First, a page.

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The Paper LBO: A Practical Tutorial Guide

Introduction

In this guide, we will explore the practice of the paper LBO, a common test used by private equity firms to assess potential candidates. Unlike traditional LBO modeling tests, the paper LBO test requires candidates to analyze a hypothetical company and calculate key metrics using only pen and paper. Let’s dive into the details.

Understanding the Paper LBO

During a private equity interview, candidates are typically presented with a “prompt” – a brief description providing an overview of a hypothetical company and relevant financial data. Armed with only a pen and paper, candidates have 5-10 minutes to derive the implied internal rate of return (IRR) and other essential metrics based solely on the information given in the prompt. It’s important to note that calculators are not provided during these interviews, so candidates must be comfortable performing mental calculations under timed pressure.

The paper LBO test is often used in the early stages of the private equity interview process, serving as a quick assessment of a candidate’s abilities. As candidates progress to subsequent rounds, they may be asked to complete more comprehensive LBO modeling tests or take-home case studies.

How to Approach the Paper LBO

To successfully complete a paper LBO test, it’s crucial to follow a structured approach. Here are the steps you should take:

Step 1: Input Transaction and Operating Assumptions

Begin by analyzing the operational assumptions provided in the prompt. Calculate the total amount required to purchase the target company based on these assumptions.

Step 2: Build Sources and Uses of Funds Table

Next, construct a Sources and Uses table that reflects the transaction structure assumptions. Determine the cost of acquiring the company, the required debt and equity financing, and ensure both sides of the table balance. Keep in mind that in a real LBO model, additional factors such as transaction and financing fees would be included in the Uses of Funds section.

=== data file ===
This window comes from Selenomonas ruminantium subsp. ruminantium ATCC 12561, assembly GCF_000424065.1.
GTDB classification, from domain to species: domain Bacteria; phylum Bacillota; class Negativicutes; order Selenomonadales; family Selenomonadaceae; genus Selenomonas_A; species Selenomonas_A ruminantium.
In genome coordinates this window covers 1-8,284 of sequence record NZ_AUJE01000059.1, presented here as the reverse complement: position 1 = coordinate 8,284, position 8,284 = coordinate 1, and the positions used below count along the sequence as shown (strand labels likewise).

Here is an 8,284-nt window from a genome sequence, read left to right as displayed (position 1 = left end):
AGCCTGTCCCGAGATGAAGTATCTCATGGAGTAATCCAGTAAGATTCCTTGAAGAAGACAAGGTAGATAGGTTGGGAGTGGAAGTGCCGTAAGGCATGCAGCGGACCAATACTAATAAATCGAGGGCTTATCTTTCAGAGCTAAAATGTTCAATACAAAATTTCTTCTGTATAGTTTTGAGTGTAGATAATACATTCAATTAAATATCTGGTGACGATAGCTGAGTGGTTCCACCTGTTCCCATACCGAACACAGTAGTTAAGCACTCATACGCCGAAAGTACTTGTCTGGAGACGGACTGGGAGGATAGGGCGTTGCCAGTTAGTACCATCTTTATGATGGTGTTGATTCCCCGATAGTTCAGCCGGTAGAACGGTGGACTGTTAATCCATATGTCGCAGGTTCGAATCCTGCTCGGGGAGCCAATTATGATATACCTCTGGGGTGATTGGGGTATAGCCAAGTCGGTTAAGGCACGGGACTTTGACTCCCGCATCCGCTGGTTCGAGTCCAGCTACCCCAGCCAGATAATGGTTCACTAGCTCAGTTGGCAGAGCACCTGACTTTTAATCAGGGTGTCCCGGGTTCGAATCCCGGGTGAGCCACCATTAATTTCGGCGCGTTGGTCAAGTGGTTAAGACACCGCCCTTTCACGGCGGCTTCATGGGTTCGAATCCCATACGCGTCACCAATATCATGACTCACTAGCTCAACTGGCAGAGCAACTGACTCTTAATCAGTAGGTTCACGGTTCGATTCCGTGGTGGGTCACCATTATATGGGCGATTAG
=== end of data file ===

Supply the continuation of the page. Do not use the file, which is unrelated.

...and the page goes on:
Step 3: Project Financials

Now, it’s time to forecast the financials of the target company. Utilize the operational assumptions provided earlier to project revenue, EBITDA, and net income.

Step 4: Calculate Free Cash Flow (FCF)

Having completed the financial forecast, you can now calculate the free cash flows (FCFs) generated by the target company over the holding period. This step is crucial in determining the amount of debt that can be paid down during the investment period.

Step 5: Evaluate LBO Returns

In the final step, assess the returns of the investment using metrics such as the multiple on invested capital (MOIC) and the internal rate of return (IRR). In our hypothetical scenario, we exit the investment at the same multiple as the entry multiple, assuming no multiple expansion.

Example Prompt Analysis

Let’s take a look at an example prompt to better understand the paper LBO process:

JoeCo, a coffee company, has generated $100mm in last twelve months (LTM) revenue and this figure is expected to increase by a growth rate of 10% annually into the foreseeable future.

JoeCo’s LTM EBITDA was $50mm and its EBITDA margin should remain unchanged in the years ahead.

Based upon management guidance, JoeCo’s depreciation and amortization (D&A) and its capital expenditures (Capex) is expected to be 5.0% as a percentage of revenue, with no change in net working capital (NWC) and the effective tax rate fixed at 25%.

If a PE firm acquired JoeCo for 10.0x EBITDA and exited at the same multiple five years later, what is the implied internal rate of return (IRR) and multiple on invested capital (MOIC)?

For the financing of the LBO, assume the initial leverage ratio used to fund the purchase was 6.0x EBITDA and that the debt carries an interest rate of 8.0% with no required principal amortization until maturity, at which debt is fully paid down upon exit.

By following the step-by-step process outlined earlier, you can arrive at the implied IRR and MOIC for this specific scenario.

Conclusion

The paper LBO test serves as a valuable tool for private equity firms to assess the analytical skills of potential candidates. By mastering the art of pen and paper calculations and familiarizing yourself with the structured approach outlined in this guide, you will be well-prepared to tackle this test during your interviews.

Remember, practice makes perfect. So grab a pen and paper, and start honing your skills with the paper LBO approach!

Quill and Fox